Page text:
From IFEX:

The IFEX-TMG strongly condemns the increasing use of violence and threats against journalists, artists and writers by police and ultra-conservative groups, and the government’s failure to put an end to the impunity of those carrying out these attacks. Furthermore, members of the media are in the midst of an ongoing battle to safeguard the freedoms gained during the democratic transition period, after the revolution.

 

Ammar 404: A group of Tunisian cyber-activists and netizens decided to lodge a complaint against the Interior Ministry to reveal the identity of web censor “Ammar404”. “Ammar404” is the nickname netizens gave to Internet surveillance and censorship during the regime of former President Zeine el-Abidine Ben Ali.

Dar Essabah affair: From the Washington Post (via wire service): About 200 protesters gathered in front of the government headquarters to denounce the appointment of a former police chief to lead the state-run Dar Assabah media group. Tunisian journalists and opposition activists are accusing the government of trying to take control of the country’s media to influence upcoming elections.

The group’s editors have accused the government of trying to censure the editorial content of the newspapers (Dar Essabah in Arabic and Le Temps in French).

Ettounsiya affair: Elodie Auffray provides background on what started as criticism of a puppet show but escalated into an all out PR battle between figures in the media and the government. She writes in French daily Liberation:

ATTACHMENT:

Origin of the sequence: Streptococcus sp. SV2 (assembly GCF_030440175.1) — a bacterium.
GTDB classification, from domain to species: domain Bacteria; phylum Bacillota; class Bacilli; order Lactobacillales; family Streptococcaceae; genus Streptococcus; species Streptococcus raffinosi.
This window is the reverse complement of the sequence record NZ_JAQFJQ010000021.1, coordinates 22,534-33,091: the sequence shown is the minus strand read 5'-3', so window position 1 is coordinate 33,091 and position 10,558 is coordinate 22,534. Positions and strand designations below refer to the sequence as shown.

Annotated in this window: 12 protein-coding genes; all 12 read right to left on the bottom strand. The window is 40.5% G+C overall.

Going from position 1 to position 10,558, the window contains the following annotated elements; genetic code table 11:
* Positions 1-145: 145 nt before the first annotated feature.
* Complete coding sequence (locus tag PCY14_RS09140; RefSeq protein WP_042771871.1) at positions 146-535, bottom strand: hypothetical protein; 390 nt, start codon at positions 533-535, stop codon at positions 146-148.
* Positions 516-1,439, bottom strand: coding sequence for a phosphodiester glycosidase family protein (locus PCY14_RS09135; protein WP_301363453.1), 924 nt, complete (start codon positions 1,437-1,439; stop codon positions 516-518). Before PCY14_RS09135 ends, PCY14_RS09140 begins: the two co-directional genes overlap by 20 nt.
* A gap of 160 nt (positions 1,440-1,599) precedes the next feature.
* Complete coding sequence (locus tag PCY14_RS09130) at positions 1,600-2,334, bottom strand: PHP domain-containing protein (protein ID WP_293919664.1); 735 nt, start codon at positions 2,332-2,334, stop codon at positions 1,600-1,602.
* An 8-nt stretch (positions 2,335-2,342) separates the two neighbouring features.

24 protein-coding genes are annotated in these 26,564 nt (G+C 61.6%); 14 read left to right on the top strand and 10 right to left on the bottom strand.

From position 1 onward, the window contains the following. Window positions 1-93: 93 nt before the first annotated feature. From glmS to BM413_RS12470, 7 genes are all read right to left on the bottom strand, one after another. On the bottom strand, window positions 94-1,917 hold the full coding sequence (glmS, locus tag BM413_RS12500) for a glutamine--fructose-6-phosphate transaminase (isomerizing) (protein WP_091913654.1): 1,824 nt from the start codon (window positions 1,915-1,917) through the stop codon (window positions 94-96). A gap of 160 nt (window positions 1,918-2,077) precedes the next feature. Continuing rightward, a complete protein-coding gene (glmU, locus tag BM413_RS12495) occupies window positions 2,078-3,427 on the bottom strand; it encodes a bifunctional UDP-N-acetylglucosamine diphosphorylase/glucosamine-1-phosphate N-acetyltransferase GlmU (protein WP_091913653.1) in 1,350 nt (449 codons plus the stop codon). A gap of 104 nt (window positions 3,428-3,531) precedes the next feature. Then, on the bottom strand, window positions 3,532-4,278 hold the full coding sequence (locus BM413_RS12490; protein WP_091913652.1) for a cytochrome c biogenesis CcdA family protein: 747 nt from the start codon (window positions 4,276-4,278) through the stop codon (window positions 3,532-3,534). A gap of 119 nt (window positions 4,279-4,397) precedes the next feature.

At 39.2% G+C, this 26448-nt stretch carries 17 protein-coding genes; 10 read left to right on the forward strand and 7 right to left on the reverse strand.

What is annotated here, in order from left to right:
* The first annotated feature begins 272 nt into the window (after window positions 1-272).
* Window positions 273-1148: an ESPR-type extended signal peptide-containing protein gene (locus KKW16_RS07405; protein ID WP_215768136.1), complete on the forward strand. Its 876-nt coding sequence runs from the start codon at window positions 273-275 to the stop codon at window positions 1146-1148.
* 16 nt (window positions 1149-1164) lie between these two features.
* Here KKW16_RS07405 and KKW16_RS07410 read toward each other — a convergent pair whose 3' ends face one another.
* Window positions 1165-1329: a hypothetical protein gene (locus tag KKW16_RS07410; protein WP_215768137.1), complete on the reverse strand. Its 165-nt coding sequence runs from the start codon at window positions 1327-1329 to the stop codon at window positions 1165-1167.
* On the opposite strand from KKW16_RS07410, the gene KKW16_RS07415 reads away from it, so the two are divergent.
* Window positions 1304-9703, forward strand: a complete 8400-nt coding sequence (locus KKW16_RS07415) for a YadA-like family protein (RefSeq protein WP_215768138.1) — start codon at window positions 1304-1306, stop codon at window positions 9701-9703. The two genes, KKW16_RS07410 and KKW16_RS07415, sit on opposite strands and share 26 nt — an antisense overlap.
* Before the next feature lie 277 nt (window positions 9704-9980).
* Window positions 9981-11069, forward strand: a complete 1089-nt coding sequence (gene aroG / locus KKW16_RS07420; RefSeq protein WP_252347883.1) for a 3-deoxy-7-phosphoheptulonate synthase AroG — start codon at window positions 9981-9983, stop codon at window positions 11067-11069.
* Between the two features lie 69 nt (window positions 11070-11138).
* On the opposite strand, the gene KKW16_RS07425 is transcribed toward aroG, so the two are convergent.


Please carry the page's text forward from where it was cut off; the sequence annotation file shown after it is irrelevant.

It was one of the biggest hits of Ramadan, the high season for new TV productions in Tunisia. “Political logic,” as the “Guignols” (Puppets in English) is known here aired, by Attounsiya station, stopped suddenly last week. The last two planned episodes were not broadcast. The disappearance went unnoticed for almost a week, until the union of journalists stood up. “The diffusion of Les Guignols was stopped under duress,” said Union secretary general Mongi Khadhraoui on Shems FM radio, citing “indirect pressure” by the government dominated by the Islamist party Ennahda.

 

Friday night, a warrant was issued to arrest the director of the satellite channel, Sami Fehri, for his alleged involvement in cases of corruption during the time of Ben Ali. Nothing to do with Les Guignols, but in this context, opening the (corruption) case is somewhat surprising.

 

Auffray offers a translation of a rap song performed by Ennahda leader Rached Ghannouchi, Prime Minister Jebali and a young salafist (the video can be found on Liberation’s website:

“Leave Ennahda alone, Leave Ennahda alone / Oh, opposition, take care of your own business for a second / the government of Ennahda, despite everything that it has done is good / oh my god, may Ennahda be the winner / This is the holy month of Ramadan and we have closed the cafes / (…) / You are unable to oppose us, (you) opposition relax / we’re with the United States and Qatar / If you oppose Ennahda, your life is in danger / besides, there is not alternative to Ennahda / and whoever opposes us is a Freemason, a traitor.”